February 6, 1953.
Walter S. Binns, U.S. Atty., E.H. Mitchell and Edward R. McHale, Asst. U.S. Attys., Eugene Harpole and Frank W. Mahoney, Sp. Attys., Bureau of Internal Revenue, Los Angeles, Cal., for plaintiff.
Baird Cruikshank and Benjamin W. Shipman, Los Angeles, Cal., for defendant.
The United States seeks in this proceeding, filed March 10, 1952, to recover the sum of $4,847.55 for income taxes assessed against one James W. Horne, now deceased, for the years 1924, 1925, 1926 and 1927. On March 6, 1930, assessments for the taxes then due for those years were regularly levied against James W. Horne. Some of the amounts then due have since been paid, leaving a claimed balance as above stated.
On December 11, 1931, the taxpayer, James W. Horne, signed waivers of the statute of limitations to the effect that the taxes may be collected "by distraint or by a proceeding in court begun in court at any time." James W. Horne died on or about June 29, 1942.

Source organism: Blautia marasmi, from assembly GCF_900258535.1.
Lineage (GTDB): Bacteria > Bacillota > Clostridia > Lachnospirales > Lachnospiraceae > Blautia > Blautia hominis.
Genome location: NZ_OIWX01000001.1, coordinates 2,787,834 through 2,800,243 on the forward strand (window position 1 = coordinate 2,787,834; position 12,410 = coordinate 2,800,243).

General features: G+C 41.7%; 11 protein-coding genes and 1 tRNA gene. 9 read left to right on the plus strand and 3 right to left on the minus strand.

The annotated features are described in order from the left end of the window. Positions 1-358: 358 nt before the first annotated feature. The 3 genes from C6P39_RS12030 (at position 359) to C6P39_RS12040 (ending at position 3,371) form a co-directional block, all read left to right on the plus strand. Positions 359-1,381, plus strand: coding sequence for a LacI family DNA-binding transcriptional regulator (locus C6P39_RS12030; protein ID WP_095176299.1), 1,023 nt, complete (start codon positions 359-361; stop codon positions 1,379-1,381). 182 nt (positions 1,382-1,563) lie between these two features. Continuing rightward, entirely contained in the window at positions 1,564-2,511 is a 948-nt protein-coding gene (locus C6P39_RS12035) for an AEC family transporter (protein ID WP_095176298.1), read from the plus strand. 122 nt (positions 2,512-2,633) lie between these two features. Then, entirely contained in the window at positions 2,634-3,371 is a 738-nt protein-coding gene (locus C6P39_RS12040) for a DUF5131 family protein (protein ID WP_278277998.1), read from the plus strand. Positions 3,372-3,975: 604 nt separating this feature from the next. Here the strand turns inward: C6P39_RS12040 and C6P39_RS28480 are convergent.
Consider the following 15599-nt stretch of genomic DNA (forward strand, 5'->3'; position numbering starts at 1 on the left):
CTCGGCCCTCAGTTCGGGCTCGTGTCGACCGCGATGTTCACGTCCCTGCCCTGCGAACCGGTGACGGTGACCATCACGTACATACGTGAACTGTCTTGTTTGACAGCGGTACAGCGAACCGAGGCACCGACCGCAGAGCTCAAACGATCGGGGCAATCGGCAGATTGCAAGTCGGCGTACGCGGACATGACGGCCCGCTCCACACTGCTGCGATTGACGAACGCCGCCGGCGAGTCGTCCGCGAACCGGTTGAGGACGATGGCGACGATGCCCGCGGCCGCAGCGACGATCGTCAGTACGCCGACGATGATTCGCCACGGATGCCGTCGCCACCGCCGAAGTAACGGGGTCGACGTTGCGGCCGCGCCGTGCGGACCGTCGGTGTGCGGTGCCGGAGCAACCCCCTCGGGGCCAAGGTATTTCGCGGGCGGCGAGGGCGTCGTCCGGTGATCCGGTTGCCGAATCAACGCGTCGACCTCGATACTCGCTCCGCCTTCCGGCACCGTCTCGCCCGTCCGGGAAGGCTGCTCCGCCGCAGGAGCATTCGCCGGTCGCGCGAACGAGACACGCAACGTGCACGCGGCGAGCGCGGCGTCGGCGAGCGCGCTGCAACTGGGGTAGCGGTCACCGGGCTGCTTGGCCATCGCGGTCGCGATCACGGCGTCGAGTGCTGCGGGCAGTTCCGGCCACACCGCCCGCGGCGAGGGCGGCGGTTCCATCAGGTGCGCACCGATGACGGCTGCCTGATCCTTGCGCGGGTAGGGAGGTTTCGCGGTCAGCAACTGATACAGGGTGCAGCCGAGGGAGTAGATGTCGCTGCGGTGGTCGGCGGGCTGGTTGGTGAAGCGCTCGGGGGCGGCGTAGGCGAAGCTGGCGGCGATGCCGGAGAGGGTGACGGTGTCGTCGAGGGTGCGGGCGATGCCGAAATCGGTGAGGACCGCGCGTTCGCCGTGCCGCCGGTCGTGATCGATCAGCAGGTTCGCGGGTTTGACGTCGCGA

The action comes before me on a motion to dismiss after answer filed which admits that James W. Horne died on or about June 29, 1942, and it must be taken as true from the pleadings and the briefs that for a period eleven years between the date of the signing of the waiver on December 11, 1931 to June 29, 1942, the date of the death of Horne, no distraint or proceedings of any kind were commenced against Horne for the collection of the taxes.
The defendant, Freda Cleo Horne, is the executrix of the estate of James W. Horne, deceased. A claim was filed by the Commissioner of Internal Revenue in the probate proceedings in Los Angeles County and was rejected on April 5, 1946. No appeal was taken from that rejection.